By James Mackenzie

ROME (Reuters) - An Italian Senate committee is likely to start a process on Friday to expel Silvio Berlusconi from parliament following his conviction for tax fraud, meaning the former prime minister's fate could be sealed within weeks.

Berlusconi, who has dominated Italian politics for two decades, brushed off suggestions that his parliamentary career might soon be over after the conviction and an aborted attempt to topple the government.

"I think this is the result of a well constructed plan to remove the leader of the center-right," said the 77-year-old billionaire. "This is a political sentence, based on nothing at all."

Berlusconi is not expected to attend Friday's hearing, which opens at 9.30 am (0730 GMT) and is likely to finish the same day. If the committee, which is dominated by Berlusconi's adversaries, votes to strip him of his Senate seat, the judgment will have to be confirmed by a full vote of the upper house, around two weeks later.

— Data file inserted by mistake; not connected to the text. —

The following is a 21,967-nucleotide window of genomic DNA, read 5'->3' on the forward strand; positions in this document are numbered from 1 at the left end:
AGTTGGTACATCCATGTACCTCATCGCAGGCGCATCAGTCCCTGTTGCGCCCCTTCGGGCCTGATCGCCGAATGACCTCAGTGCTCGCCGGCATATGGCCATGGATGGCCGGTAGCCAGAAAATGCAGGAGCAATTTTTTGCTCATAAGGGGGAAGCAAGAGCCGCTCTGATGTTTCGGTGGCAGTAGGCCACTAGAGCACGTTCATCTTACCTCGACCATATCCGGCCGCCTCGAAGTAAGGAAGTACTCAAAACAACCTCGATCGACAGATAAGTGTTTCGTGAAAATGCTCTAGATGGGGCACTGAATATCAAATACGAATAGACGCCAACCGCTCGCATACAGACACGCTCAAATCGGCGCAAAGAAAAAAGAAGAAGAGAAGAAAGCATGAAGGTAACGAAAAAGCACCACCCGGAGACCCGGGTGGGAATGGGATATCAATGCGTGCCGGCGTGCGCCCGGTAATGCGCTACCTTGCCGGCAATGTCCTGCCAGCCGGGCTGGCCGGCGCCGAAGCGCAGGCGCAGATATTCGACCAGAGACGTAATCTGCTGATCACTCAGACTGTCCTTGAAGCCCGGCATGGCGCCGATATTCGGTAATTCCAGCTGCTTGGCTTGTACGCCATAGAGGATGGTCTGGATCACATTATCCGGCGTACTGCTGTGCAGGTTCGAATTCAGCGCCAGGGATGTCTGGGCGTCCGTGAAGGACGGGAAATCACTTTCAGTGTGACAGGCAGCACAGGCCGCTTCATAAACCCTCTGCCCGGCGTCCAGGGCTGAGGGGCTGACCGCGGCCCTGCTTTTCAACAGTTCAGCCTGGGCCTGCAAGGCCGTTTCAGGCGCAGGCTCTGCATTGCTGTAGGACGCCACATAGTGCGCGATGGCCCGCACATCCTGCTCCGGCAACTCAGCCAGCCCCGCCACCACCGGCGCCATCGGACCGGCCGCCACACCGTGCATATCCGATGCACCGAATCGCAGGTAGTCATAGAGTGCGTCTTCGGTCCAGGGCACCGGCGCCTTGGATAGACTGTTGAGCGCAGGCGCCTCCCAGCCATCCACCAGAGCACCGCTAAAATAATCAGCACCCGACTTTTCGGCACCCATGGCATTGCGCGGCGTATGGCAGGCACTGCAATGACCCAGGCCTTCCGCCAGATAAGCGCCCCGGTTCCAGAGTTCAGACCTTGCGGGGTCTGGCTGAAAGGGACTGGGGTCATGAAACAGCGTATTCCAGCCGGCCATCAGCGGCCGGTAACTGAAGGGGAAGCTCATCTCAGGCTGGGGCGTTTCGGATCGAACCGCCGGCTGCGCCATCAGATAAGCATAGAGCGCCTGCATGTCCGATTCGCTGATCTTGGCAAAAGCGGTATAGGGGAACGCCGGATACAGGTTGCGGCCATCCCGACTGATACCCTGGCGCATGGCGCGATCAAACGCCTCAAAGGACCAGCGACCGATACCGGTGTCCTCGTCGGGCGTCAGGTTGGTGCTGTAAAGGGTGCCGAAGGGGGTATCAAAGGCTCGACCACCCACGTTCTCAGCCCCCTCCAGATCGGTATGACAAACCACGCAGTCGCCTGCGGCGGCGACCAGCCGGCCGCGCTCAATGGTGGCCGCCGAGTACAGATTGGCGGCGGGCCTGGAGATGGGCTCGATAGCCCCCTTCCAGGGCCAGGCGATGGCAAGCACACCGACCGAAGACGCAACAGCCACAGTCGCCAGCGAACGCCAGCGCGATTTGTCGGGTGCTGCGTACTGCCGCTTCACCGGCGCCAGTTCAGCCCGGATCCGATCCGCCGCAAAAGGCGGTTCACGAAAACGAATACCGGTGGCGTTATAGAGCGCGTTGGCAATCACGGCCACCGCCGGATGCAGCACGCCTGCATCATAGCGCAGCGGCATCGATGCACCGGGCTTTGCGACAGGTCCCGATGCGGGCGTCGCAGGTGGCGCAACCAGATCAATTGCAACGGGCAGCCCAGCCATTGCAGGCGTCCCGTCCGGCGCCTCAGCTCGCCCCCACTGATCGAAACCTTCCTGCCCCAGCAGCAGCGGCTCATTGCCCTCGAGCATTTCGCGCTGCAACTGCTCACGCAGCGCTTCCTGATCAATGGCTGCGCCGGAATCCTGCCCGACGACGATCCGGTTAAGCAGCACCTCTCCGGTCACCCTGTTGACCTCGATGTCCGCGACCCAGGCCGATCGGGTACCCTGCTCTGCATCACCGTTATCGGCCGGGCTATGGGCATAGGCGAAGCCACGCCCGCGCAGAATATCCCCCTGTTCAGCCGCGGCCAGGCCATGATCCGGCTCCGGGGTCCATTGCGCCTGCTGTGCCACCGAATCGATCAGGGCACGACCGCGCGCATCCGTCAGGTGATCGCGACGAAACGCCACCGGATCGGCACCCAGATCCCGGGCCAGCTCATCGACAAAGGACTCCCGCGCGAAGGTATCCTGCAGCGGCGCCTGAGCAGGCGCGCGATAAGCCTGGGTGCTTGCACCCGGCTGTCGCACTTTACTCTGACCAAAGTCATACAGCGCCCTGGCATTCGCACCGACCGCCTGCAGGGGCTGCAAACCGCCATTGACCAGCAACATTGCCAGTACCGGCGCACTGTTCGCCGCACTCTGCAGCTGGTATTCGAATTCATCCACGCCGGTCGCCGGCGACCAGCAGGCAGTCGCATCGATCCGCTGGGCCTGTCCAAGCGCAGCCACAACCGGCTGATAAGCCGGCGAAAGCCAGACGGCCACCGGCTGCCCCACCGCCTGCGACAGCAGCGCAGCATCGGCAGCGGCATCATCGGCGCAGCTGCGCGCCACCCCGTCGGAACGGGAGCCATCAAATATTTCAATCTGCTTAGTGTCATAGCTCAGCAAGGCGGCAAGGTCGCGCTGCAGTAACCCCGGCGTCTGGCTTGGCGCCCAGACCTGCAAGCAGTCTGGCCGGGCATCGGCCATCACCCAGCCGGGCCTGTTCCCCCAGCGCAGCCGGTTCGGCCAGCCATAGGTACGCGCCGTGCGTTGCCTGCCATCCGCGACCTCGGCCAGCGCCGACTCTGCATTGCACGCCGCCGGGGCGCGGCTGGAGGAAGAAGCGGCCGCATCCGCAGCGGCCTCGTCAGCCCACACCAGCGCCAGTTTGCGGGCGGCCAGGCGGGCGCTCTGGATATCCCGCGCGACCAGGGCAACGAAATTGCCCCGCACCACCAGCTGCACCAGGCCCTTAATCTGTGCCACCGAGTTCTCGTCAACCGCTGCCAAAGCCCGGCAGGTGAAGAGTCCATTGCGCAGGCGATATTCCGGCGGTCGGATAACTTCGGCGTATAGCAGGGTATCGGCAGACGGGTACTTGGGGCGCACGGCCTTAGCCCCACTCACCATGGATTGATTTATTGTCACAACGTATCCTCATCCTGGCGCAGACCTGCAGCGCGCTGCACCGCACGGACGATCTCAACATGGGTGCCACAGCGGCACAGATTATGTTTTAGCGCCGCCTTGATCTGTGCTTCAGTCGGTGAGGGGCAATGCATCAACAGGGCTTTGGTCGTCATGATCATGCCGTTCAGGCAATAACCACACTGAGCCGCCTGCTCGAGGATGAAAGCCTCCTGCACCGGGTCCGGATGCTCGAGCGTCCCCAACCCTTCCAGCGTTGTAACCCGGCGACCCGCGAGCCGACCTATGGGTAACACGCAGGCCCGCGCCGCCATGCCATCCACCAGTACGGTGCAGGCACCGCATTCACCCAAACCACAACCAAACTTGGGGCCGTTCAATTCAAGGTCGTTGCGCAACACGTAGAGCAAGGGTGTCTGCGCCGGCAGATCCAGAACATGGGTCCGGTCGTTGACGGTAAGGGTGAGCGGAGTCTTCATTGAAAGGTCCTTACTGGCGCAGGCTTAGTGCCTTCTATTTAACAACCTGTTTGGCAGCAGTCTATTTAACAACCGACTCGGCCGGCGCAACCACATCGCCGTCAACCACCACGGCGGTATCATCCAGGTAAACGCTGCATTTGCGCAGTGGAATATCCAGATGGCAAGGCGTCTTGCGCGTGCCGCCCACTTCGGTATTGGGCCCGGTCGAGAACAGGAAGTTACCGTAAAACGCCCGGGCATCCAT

The hearing follows a revolt within Berlusconi's People of Freedom (PDL) party that forced him into a humiliating climbdown on Wednesday, when he had to back center-left Prime Minister Enrico Letta in a confidence vote a few days after he had pulled his ministers out of the ruling coalition.

Undaunted, Berlusconi jokingly shrugged off the prospect of political retirement. "I wish! It would mean I could rest a bit," he told reporters on Thursday.

His opponents regard the move against Letta's coalition of the left and right as a ploy to disrupt the Senate proceedings, saying its failure was a devastating blow to his credibility.

Berlusconi's political future has been under threat since early August when Italy's top court rejected a final appeal and found him guilty of a massive tax fraud scheme at his Mediaset television empire.

It sentenced him to four years in prison, commuted to one year under house arrest or in community service, making him ineligible for parliament under a law passed last year.

Hard core Berlusconi supporters insist this law should not apply in his case because the offences for which he was sentenced occurred before it was passed.

But he will encounter little sympathy from the center-left Democratic Party following his attempt to bring down Letta and it appears certain that both the committee and the full Senate will vote against him.

(editing by David Stamp)

 

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